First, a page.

I feel like I should have written this review much faster than I ended up writing it (from start to finish, over a month!) but that’s because this story turned out to be one that I read in bits and pieces rather than devouring in one go — not because it was difficult, or boring, or any other negative trait, but because it was, strangely, comforting. I kept a copy of it on my phone, and read it a few pages at a time, every few days, when I needed something solid yet positive. I’m not sure I’ve ever consumed a story so slowly and enjoyed it so much.

In true steampunk fashion, “Wireless” had a lot more wild train chases than I ordinarily require for perfect enjoyment of a story — I may have glossed over one or two details of the exploits — but the politics surrounding the trains added a depth to the story and the world-building that I enjoyed. But what did I love best about this? The deep, steadfast, true, and abiding friendship and love between Ramos and Simms. They know each other intimately well, they are the perfect foibles for each other, and it’s just so refreshing to have such a strong relationship between two characters without any sexual tension encroaching upon it. Moar relationships like this, plz kthnx. Wrap them up with a bunch more well-rounded figures with interesting backstories and a twist on modern technologies that was quite clever and inspired, and you get something that is just a very good story.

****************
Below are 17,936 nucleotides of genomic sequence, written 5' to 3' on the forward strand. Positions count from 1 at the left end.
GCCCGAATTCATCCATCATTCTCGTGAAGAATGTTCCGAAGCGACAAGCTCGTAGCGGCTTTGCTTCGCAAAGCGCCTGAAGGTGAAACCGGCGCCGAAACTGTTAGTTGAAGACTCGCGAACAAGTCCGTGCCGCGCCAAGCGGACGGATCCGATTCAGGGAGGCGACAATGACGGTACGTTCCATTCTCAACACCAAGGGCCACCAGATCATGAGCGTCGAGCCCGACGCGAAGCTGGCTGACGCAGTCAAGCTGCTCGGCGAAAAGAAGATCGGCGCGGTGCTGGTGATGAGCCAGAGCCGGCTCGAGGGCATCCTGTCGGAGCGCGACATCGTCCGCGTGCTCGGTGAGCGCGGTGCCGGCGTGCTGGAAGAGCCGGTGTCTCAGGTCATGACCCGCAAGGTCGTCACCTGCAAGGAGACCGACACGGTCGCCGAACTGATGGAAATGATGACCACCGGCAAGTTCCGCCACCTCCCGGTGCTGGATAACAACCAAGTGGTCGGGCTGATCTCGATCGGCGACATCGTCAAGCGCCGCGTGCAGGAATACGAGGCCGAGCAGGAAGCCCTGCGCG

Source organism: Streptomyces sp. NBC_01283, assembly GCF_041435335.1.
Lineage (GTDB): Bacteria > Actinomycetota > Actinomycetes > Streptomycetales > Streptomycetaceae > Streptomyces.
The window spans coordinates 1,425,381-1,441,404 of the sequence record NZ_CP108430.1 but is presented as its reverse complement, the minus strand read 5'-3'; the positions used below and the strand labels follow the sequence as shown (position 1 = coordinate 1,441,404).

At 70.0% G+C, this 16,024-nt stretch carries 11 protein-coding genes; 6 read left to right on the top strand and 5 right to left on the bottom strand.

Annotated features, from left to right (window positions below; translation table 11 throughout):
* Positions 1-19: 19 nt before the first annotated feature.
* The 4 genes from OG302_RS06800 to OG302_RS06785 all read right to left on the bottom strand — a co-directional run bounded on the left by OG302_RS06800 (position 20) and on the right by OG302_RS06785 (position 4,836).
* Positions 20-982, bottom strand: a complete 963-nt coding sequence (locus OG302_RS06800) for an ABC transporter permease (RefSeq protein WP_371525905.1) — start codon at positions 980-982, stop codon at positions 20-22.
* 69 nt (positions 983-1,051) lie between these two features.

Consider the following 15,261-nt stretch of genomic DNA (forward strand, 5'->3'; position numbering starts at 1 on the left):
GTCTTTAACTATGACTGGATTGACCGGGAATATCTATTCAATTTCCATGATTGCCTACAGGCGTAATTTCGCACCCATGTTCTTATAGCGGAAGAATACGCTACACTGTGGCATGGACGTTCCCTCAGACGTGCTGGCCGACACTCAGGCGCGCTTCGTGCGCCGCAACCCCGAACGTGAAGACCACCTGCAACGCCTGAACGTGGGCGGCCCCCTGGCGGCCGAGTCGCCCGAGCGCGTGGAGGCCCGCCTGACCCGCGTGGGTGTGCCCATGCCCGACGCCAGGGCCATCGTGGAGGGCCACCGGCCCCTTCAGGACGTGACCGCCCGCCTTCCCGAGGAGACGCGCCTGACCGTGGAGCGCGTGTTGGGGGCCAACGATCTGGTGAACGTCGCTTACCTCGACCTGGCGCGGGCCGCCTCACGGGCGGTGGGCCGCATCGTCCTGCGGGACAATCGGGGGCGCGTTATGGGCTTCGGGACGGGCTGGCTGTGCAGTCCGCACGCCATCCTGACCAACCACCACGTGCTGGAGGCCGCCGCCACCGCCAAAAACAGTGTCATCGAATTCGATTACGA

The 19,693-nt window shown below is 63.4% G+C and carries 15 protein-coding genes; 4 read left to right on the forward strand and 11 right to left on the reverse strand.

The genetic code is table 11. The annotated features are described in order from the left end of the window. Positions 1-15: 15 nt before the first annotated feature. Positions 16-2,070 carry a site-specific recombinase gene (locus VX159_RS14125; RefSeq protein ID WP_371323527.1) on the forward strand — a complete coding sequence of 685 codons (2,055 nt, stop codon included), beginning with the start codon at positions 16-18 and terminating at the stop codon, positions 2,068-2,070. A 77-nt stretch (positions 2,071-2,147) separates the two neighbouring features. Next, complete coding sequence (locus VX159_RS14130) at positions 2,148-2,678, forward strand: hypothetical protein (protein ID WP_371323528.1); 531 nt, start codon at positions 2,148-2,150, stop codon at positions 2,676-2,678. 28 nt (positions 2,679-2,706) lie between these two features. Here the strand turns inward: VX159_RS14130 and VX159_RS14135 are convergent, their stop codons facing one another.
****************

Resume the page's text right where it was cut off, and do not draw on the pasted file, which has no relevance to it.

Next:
REVIEW: “Grork Dentist” by Johanna Levene

Review of Johanna Levene, “Grork Dentist”, Luna Station Quarterly 38 (2019): Read online. Reviewed by Sara L. Uckelman.

This is not the first dentist story I’ve read for SFFReviews. Whoever knew that there were enough dentist stories out there that this could be a thing? (The other was “Toothache” by Jessica Walsh) Since I know dentists are not everyone’s jam, consider this your fair warning that there are teeth involved.